Building the systems and structures to manage that, particularly in managing a potentially messy and dangerous confrontation in the Baltic states or South China Sea, is going to be a challenge. Other more subtle forms of communication -- unacknowledged direct telephone calls, messages delivered through spies, envoys and allies -- have also not gone away. But they will now be taking place at the same time as what could be frantic social media changes.
Social media has empowered isis recruiting, helping the group draw at least 30,000 foreign fighters, from some 100 countries, to the battlefields of Syria and Iraq. It has aided the seeding of new franchises in places ranging from Libya and Afghanistan to Nigeria and Bangladesh. It was the vehicle isis used to declare war on the United States...
From @Argentina to @Uruguay, states are discovering that their English-language Twitter handles let them join the digital discussion.
Social media is, of course, not the sole, or even the most important, cause of this failure. But we argue that social media challenges democratic consolidation by accelerating and intensifying dangerous trends such as polarization, fear and dehumanization of rivals. The speed, emotional intensity and echo-chamber qualities of social media content make those exposed to it experience more extreme reactions.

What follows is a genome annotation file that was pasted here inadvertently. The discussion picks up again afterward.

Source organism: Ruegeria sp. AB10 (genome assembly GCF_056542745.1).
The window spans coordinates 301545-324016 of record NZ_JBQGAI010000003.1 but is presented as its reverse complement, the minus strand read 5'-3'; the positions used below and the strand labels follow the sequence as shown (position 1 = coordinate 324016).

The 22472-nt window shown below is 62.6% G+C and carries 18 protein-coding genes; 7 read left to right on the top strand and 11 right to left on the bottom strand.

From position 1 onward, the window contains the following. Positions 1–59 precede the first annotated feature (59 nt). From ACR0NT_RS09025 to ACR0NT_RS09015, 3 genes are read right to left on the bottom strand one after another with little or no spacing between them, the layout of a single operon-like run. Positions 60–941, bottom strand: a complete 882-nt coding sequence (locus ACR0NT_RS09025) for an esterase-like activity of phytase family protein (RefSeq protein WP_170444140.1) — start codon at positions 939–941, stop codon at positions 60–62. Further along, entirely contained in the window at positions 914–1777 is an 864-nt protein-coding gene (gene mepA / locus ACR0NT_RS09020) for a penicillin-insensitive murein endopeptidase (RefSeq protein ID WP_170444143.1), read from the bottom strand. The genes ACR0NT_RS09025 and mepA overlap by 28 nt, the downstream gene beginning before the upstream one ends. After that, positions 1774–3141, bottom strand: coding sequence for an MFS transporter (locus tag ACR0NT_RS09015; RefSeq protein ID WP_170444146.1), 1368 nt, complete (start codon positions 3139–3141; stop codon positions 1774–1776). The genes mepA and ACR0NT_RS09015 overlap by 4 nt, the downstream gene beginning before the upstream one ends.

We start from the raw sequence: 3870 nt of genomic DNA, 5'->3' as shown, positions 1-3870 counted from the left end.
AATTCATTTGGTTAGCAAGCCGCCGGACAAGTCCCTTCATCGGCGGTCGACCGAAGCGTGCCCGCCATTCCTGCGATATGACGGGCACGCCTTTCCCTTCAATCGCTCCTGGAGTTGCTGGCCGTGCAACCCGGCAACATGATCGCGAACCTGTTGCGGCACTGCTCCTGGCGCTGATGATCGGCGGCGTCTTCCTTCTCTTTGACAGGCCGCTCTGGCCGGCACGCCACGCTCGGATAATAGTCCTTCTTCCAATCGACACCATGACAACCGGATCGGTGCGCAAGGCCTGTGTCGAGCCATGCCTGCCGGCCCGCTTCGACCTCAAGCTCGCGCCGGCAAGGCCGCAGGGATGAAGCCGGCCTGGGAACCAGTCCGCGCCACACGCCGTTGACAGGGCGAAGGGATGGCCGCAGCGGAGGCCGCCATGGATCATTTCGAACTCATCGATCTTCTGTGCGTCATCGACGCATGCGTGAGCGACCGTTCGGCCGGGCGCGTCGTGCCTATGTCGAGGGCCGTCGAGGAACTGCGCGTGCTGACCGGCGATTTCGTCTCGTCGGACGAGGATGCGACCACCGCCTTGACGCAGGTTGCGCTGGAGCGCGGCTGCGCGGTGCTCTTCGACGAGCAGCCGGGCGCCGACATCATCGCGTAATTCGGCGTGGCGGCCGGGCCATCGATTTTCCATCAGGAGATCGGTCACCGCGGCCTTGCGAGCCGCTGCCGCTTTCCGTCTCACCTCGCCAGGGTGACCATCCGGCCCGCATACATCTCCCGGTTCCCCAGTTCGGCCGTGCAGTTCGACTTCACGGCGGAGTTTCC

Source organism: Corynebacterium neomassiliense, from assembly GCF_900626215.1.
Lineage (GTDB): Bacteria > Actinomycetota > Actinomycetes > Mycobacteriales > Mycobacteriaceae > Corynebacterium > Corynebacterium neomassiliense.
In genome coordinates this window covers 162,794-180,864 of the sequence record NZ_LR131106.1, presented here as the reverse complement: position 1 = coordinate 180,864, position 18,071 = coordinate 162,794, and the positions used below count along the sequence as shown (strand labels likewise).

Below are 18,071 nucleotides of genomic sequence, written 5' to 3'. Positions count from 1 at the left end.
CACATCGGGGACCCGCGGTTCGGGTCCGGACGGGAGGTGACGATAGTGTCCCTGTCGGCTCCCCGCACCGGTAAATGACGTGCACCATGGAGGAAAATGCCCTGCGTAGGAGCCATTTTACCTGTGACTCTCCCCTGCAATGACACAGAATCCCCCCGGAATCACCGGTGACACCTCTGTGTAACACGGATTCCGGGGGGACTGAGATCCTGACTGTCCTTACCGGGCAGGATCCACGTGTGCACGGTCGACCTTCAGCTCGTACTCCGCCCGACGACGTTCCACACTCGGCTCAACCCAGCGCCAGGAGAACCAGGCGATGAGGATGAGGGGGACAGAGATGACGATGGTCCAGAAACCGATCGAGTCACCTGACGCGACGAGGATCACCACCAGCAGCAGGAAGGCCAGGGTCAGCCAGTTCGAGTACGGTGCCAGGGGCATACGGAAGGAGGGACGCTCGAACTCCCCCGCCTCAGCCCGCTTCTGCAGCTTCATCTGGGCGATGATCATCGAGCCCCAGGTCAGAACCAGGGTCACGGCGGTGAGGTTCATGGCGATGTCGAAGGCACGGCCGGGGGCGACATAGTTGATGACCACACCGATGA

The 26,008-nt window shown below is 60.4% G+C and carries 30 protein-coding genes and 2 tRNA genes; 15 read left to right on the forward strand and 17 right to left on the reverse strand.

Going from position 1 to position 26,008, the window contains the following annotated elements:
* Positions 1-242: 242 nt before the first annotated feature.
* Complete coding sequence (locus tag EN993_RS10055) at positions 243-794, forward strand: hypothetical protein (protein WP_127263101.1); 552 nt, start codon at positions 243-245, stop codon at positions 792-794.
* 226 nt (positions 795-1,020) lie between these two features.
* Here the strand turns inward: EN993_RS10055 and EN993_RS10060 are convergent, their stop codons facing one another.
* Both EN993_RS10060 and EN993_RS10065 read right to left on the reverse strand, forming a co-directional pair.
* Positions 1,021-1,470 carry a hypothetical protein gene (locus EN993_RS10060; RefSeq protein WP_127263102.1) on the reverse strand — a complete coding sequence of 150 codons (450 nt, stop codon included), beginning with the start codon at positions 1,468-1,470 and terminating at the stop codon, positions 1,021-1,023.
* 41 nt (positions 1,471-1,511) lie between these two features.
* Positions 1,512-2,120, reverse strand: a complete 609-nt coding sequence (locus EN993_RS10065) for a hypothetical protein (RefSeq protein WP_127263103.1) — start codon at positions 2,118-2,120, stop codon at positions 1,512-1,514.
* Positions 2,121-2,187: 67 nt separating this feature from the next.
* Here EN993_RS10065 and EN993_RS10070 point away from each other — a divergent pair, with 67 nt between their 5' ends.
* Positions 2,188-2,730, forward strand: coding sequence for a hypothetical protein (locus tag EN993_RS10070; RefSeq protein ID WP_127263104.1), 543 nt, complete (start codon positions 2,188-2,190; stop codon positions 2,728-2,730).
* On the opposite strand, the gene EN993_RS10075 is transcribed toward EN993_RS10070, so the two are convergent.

Egypt’s 2011 uprising has become synonymous with the successful use of social media to overthrow an entrenched authoritarian regime. Popular and academic literature hold it up as the paradigm of social media’s effects on contentious politics. Activists from Bahrain and Turkey to Ukraine and St. Louis learned and applied Egyptian protest tactics.
Challenging ISIS has little to do with decreasing their number of Twitter followers.
The United Nations Global Pulse initiative on Friday announced a partnership with Twitter that will provide the United Nations with access to the platform's data tools to support efforts to achieve the Sustainable Development Goals (SDGs) adopted by world leaders in September last year. [...] UN Global Pulse is an innovation initiative of UN Secretary-General Ban Ki-moon that harnesses data science and analytics for sustainable development and humanitarian action.